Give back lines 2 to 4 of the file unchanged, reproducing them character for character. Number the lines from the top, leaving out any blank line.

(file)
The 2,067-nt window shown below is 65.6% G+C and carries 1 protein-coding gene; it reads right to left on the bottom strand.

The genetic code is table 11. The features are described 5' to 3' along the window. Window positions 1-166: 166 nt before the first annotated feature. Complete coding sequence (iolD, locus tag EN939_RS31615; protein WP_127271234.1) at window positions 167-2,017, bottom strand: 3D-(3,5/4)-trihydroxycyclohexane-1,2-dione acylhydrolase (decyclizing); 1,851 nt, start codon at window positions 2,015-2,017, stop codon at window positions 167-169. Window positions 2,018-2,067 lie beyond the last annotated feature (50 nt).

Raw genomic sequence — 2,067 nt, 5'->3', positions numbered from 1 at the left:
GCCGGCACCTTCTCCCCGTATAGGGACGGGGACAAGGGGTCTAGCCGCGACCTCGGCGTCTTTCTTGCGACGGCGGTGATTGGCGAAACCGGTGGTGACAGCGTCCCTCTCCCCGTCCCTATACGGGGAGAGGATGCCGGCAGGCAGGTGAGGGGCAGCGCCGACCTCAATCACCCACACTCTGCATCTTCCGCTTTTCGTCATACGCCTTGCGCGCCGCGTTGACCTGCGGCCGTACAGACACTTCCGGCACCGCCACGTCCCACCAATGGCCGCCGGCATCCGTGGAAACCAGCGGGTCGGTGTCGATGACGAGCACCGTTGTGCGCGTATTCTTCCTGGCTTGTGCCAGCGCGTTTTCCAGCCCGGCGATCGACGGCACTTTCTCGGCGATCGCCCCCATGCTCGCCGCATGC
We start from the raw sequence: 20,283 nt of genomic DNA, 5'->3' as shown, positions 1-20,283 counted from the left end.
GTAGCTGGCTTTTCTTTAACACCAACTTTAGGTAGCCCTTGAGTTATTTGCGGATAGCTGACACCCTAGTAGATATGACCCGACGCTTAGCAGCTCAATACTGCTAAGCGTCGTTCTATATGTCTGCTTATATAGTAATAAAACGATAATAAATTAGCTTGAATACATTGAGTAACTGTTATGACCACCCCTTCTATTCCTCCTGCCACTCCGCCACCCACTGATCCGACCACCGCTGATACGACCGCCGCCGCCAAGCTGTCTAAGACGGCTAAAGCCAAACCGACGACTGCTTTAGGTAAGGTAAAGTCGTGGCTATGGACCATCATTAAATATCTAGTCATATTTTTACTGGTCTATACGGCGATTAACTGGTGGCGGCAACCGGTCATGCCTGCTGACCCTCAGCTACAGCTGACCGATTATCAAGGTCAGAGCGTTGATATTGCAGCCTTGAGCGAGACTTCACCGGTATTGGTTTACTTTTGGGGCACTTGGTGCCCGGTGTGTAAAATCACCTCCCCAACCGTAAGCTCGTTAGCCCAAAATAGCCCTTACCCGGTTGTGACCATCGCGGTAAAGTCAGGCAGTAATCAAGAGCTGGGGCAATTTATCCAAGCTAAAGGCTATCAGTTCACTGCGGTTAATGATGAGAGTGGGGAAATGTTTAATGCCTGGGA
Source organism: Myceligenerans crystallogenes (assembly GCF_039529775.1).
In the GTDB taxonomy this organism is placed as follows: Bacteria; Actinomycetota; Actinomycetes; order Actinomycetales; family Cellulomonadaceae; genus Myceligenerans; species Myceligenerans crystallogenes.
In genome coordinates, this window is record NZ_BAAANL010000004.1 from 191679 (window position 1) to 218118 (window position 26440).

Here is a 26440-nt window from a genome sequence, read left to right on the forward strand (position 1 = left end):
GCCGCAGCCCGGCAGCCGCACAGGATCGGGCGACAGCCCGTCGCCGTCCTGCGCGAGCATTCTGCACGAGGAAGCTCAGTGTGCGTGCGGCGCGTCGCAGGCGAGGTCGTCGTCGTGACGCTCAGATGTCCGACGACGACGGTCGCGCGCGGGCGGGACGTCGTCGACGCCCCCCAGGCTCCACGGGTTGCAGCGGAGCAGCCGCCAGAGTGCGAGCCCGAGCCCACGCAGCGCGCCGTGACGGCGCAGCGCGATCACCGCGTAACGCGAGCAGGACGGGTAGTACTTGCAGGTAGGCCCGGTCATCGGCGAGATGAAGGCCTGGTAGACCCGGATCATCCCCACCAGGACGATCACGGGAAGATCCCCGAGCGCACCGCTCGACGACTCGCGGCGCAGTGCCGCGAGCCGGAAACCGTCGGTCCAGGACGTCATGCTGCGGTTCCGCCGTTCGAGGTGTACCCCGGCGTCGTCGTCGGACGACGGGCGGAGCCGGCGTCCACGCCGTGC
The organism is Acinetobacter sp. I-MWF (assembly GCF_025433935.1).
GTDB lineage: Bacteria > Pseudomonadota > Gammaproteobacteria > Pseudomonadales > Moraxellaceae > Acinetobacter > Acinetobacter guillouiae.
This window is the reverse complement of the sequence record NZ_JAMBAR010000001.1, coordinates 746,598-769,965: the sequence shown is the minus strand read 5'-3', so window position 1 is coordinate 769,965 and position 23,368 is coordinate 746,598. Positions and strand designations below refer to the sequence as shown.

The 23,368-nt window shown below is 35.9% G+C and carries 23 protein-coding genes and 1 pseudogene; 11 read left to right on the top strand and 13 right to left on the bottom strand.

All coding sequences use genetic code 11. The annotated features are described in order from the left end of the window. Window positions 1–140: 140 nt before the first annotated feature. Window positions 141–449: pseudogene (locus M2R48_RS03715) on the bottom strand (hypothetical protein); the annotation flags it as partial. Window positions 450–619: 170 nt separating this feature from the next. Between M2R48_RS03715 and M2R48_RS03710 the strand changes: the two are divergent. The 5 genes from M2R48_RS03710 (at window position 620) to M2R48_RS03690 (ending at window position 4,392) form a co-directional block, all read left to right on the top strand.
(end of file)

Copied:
The genetic code is table 11. The features are described 5' to 3' along the window. Window positions 1-166: 166 nt before the first annotated feature. Complete coding sequence (iolD, locus tag EN939_RS31615; protein WP_127271234.1) at window positions 167-2,017, bottom strand: 3D-(3,5/4)-trihydroxycyclohexane-1,2-dione acylhydrolase (decyclizing); 1,851 nt, start codon at window positions 2,015-2,017, stop codon at window positions 167-169. Window positions 2,018-2,067 lie beyond the last annotated feature (50 nt).

Raw genomic sequence — 2,067 nt, 5'->3', positions numbered from 1 at the left:
GCCGGCACCTTCTCCCCGTATAGGGACGGGGACAAGGGGTCTAGCCGCGACCTCGGCGTCTTTCTTGCGACGGCGGTGATTGGCGAAACCGGTGGTGACAGCGTCCCTCTCCCCGTCCCTATACGGGGAGAGGATGCCGGCAGGCAGGTGAGGGGCAGCGCCGACCTCAATCACCCACACTCTGCATCTTCCGCTTTTCGTCATACGCCTTGCGCGCCGCGTTGACCTGCGGCCGTACAGACACTTCCGGCACCGCCACGTCCCACCAATGGCCGCCGGCATCCGTGGAAACCAGCGGGTCGGTGTCGATGACGAGCACCGTTGTGCGCGTATTCTTCCTGGCTTGTGCCAGCGCGTTTTCCAGCCCGGCGATCGACGGCACTTTCTCGGCGATCGCCCCCATGCTCGCCGCATGC